Biden’s election in 2020, combined with democratic control of the House and Senate, contained, at least momentarily, the reactionary backlash, but a liberalized policy has yet to be secured. What are the prospects for Democrats seeking to maintain, if not strengthen, their fragile hold on power?

Opinion debate
What should the Biden administration prioritize?

  • Nicolas kristof, Opinion columnist, writes that “Biden’s proposal to establish a national pre-K and child care system would be a huge step forward for children and for working parents.”
  • The Editorial Board argues that the president should approach a tax system where “most employees pay their fair share while many business owners engage in blatant fraud at state expense.”
  • Veronica escobar, a Democrat who represents El Paso, writes that “the real crisis is not at the border but outside, and that until we tackle this crisis, this flow of vulnerable people seeking help at our door will not stop. ”
  • Gail collins, Opinion columnist, has a few questions on gun violence: “First, what about gun control bills? The other is, what is filibuster? Is all that Republicans can do?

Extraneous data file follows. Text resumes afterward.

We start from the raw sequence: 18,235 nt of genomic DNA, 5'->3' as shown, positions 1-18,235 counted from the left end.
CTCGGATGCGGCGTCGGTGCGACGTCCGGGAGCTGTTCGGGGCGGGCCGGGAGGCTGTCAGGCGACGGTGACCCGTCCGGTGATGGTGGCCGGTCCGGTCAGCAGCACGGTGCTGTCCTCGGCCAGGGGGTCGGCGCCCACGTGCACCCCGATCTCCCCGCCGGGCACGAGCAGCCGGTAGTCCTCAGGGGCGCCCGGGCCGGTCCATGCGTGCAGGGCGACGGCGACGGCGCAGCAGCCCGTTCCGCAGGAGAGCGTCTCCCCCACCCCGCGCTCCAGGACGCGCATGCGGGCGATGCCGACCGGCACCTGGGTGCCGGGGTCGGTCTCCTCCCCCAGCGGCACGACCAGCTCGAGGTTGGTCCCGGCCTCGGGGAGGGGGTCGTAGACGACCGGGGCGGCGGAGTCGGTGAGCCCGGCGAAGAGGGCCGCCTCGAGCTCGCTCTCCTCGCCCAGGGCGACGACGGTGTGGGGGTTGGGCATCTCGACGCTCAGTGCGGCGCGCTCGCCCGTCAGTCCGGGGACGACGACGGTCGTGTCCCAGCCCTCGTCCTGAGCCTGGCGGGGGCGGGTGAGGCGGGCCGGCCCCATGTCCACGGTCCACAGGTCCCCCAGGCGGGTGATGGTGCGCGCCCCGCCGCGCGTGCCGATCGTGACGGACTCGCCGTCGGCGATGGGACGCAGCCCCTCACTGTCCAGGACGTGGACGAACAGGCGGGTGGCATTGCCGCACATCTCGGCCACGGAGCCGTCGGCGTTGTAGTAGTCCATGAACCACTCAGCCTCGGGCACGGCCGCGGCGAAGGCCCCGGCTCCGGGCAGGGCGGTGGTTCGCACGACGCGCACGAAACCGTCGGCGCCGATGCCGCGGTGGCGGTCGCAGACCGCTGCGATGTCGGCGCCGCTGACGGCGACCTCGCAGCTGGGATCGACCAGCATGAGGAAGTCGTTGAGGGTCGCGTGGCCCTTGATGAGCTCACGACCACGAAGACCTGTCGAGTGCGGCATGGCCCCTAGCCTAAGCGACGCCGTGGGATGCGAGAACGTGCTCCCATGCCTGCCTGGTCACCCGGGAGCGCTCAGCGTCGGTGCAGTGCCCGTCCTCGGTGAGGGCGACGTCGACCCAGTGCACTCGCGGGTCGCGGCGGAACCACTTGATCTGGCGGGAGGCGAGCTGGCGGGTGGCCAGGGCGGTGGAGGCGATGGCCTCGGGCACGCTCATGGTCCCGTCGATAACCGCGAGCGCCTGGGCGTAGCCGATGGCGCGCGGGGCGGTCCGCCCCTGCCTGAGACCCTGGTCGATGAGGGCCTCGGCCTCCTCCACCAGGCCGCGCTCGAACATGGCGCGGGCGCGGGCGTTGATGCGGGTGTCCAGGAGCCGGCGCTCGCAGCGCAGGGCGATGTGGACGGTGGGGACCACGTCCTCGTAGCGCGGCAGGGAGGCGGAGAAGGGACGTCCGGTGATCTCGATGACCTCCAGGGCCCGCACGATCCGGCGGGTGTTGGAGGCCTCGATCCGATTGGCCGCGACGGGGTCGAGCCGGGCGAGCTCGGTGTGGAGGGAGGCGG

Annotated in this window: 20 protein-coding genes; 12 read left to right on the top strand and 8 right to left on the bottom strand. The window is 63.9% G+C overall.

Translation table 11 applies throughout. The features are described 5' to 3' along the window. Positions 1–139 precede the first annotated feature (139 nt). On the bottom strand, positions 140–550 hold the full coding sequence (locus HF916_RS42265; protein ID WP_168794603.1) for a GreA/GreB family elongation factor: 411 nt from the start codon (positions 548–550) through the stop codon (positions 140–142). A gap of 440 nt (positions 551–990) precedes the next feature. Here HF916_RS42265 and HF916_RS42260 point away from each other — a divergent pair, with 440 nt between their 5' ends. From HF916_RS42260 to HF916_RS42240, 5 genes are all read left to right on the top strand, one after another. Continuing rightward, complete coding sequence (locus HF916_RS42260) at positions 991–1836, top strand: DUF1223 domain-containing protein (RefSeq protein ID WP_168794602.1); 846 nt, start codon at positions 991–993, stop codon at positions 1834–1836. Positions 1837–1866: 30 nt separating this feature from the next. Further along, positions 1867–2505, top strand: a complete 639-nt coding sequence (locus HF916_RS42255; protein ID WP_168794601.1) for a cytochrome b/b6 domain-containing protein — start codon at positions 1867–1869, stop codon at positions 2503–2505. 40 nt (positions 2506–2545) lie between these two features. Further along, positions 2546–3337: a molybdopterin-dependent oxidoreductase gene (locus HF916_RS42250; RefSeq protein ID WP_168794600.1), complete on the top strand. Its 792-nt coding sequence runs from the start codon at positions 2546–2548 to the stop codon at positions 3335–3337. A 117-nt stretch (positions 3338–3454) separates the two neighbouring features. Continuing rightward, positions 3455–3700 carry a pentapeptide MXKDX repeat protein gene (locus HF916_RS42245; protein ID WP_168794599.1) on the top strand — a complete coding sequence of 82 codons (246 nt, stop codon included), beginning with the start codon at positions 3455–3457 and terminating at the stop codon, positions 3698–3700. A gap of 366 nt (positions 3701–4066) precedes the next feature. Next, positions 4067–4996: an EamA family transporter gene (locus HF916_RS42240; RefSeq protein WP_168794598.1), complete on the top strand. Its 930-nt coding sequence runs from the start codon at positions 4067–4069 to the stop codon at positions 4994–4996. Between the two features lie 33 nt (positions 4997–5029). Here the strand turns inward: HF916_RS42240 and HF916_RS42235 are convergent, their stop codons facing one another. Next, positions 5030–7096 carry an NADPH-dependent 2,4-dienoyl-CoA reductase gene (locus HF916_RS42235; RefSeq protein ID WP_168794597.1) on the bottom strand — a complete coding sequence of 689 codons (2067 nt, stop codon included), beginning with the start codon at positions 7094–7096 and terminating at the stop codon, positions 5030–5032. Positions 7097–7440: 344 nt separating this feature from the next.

Turning to the next two elections, Brian Schaffner, a political scientist at Tufts, argued in an email that Biden will need to be cautious if he is to maintain victory margins for his party in 2022 and for himself in 2024:

I think a lot of the survey data we’ve seen in recent years indicates that many whites have fairly favorable attitudes towards welfare programs supported by the Democratic Party while they are often discouraged by the rhetoric and the party platform on the issue of race. and racism.

If the Biden administration, Schaffner wrote,

can continue to implement popular political agendas such as the US bailout and make the midterm elections a referendum on those policies rather than talks about racism, then he may be able to rally the coalition that l ‘helped win in 2020.

Robert Griffin, research director of the Democracy Fund Voter Study Group non-partisan study group, wrote in an email that he expects “the national environment to be worse for Democrats in 2022 than it is. was in 2020 ”.

The change, he continued,

will almost certainly include a loss of support among white voters who – if history is any guide – will make up a larger share of the electorate in 2022 due to the midterm voter turnout dynamic.